eTheses Repository

The God-man: an engagement with the theology of Athanasius of Alexandria, its genesis and impact

Teal, Andrew Robert (2006)
Ph.D. thesis, University of Birmingham.

PDF (2190Kb)


This dissertation sets the Christology of Athanasius of Alexandria in the context of its sources, and evaluates its reception up to the Council of Chalcedon. His well-known emphasis upon the Son’s divinity is shown to be underpinned and counterpointed by a theological integration of creatio ex nihilo into his Christology. Recognizing the lack of continuity between the soul and divine being, Athanasius insisted upon the need for an ontological understanding of mediation, a project opposed by Arius. This dissertation demonstrates that the influence of Contra Gentes / De Incarnatione’s dynamic emphasis upon the Logos’s divine identity, is evident in both miahypostatic and dyohypostatic Christological trajectories, and that different aspects of the Athanasian corpus are responsible for multi-dimensional Christological developments. The impact of Athanasius is shown by a re-evaluation of Apollinarius, and in an exploration of the development of Christological language in Antiochene and Alexandrian Christologies of the fifth century. The motif of ontological mediation and relation of both natures in the God-Man in these diverse contexts demonstrates that Athanasius’s resolution was pivotal in subsequent Christian theology.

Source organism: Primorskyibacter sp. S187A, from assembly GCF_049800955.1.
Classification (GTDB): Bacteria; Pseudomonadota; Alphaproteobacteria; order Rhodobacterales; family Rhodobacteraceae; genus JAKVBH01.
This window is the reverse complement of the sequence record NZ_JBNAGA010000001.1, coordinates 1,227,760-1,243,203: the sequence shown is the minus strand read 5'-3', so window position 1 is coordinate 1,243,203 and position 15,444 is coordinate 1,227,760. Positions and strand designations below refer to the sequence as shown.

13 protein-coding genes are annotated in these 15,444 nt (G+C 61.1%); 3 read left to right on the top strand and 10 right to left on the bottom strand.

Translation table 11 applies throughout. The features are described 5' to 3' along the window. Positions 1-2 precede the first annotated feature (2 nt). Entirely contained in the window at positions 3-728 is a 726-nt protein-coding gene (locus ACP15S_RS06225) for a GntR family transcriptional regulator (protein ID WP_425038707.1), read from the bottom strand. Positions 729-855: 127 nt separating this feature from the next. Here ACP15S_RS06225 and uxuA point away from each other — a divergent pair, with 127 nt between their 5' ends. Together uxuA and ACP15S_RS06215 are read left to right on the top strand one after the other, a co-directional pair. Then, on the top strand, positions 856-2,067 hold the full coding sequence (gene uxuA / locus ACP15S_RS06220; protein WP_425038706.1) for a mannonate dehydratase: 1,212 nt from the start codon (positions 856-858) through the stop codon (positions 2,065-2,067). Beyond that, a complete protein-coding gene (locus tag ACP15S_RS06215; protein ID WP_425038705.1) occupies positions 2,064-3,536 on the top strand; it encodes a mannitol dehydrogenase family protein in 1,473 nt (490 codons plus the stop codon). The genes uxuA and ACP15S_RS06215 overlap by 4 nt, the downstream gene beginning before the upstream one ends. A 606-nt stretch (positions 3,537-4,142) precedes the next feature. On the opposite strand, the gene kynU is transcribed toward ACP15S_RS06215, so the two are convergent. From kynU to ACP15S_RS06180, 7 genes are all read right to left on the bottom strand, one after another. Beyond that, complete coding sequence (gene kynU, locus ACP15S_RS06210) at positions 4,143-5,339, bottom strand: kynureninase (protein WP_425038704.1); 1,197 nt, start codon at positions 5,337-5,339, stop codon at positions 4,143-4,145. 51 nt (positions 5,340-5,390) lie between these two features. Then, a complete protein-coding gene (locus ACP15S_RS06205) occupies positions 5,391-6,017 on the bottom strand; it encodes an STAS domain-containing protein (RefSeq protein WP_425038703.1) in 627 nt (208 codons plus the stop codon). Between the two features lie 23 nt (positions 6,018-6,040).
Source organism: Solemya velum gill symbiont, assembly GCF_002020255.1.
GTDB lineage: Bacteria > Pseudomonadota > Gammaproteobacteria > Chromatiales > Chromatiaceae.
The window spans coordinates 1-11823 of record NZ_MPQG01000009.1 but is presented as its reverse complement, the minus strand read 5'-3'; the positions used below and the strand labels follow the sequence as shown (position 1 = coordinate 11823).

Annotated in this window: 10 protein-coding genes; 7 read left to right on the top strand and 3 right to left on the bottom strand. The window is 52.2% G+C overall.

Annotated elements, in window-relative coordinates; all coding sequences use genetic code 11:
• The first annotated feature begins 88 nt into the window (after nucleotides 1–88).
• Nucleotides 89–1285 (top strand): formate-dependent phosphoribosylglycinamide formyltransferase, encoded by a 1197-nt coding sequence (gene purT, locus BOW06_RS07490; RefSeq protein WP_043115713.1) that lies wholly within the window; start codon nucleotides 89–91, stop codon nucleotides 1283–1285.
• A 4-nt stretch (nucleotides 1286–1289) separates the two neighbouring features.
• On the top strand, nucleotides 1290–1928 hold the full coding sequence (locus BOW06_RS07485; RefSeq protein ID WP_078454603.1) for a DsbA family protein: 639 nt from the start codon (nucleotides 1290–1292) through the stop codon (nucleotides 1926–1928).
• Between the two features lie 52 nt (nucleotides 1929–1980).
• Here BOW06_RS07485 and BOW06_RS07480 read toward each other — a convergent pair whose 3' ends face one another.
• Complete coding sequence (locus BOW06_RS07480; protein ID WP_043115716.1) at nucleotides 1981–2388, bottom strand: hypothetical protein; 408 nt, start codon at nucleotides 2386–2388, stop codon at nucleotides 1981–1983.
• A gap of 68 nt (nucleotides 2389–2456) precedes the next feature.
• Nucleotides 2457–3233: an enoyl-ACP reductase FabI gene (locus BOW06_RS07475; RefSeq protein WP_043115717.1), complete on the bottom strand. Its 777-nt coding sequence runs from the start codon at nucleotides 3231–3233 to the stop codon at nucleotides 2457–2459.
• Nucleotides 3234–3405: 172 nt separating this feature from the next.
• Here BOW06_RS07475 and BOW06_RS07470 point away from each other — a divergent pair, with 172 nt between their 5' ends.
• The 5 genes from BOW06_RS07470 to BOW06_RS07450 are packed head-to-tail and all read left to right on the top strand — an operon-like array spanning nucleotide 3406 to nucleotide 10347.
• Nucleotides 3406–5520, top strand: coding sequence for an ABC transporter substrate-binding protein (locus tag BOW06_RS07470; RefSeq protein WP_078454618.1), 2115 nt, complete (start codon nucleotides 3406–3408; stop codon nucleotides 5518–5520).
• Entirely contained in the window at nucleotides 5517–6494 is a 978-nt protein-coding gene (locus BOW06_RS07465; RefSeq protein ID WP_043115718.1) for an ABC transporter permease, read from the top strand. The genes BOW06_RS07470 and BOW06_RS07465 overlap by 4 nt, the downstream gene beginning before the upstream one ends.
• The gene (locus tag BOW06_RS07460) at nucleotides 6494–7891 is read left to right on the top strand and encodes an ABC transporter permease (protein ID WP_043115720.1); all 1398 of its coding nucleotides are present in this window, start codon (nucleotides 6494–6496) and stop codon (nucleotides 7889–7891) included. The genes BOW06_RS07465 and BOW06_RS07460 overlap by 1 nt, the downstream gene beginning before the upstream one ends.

Type of Work:Ph.D. thesis.
Supervisor(s):Young, Frances
School/Faculty:Schools (1998 to 2008) > School of Historical Studies
Department:Department of Theology
Additional Information:

Some material from this thesis will also be available in a forthcoming book to be published by Brill of Leiden

Subjects:BR Christianity
Institution:University of Birmingham
Library Catalogue:Check for printed version of this thesis
ID Code:218
This unpublished thesis/dissertation is copyright of the author and/or third parties. The intellectual property rights of the author or third parties in respect of this work are as defined by The Copyright Designs and Patents Act 1988 or as modified by any successor legislation. Any use made of information contained in this thesis/dissertation must be in accordance with that legislation and must be properly acknowledged. Further distribution or reproduction in any format is prohibited without the permission of the copyright holder.
Export Reference As : ASCII + BibTeX + Dublin Core + EndNote + HTML + METS + MODS + OpenURL Object + Reference Manager + Refer + RefWorks
Share this item :
QR Code for this page

Repository Staff Only: item control page